WellBeing of Women, a UK charity which funds research and raises awareness of reproductive health, has awarded a grant of over £22,500 to Dr Jennifer Kurinczuk at the Oxford University to research infant bleeding caused by fetomaternal alloimmune thrombocytopenia.

FMAIT is the most common cause of severe neonatal thrombocytopenia (a decrease in the number of platelets in the blood) in otherwise healthy term infants. The condition can lead to serious bleeding, intracranial haemorrhage (bleeding in the brain) and sometimes death of the fetus or infant.

Read more here

WellBeing of Women, a UK charity which funds research and raises awareness of reproductive health, has awarded a grant of over£22,500 to Dr Jennifer Kurinczuk at the Oxford University to research infant bleeding caused by fetomaternal alloimmune thrombocytopenia.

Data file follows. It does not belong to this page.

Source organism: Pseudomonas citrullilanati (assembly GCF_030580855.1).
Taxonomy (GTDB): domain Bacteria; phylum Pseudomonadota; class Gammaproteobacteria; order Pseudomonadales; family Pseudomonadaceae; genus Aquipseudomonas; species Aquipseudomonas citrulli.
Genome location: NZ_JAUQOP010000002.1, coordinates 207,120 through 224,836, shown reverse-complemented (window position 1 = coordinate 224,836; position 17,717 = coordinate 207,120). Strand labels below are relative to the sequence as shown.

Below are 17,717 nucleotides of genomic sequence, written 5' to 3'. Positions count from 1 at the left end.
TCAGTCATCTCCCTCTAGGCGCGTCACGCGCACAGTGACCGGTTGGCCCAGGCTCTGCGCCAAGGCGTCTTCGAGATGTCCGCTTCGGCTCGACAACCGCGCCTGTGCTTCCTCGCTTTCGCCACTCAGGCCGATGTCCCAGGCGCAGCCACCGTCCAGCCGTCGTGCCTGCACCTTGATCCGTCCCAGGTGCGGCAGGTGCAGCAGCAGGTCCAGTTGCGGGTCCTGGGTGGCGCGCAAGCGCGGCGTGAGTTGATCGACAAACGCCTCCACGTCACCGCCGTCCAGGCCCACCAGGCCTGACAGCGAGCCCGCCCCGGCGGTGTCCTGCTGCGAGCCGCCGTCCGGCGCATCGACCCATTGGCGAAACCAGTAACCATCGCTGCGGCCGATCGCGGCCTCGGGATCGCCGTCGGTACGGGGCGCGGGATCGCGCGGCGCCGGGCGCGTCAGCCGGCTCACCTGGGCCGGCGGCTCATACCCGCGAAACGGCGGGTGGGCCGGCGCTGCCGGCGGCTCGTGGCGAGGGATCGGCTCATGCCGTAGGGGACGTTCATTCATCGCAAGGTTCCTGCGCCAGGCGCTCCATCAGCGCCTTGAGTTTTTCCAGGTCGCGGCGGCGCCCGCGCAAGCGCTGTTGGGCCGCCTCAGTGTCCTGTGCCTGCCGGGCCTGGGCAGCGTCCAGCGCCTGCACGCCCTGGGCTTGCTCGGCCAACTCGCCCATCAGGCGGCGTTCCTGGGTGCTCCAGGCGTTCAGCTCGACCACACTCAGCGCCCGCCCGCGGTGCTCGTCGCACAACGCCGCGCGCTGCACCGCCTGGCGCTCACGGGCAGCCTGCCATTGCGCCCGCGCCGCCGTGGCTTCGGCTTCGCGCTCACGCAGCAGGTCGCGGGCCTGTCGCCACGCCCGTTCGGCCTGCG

FMAIT is the most common cause of severe neonatal thrombocytopenia (a decrease in the number of platelets in the blood) in otherwise healthy term infants. The condition can lead to serious bleeding, intracranial haemorrhage (bleeding in the brain) and sometimes death of the fetus or infant.

Read more here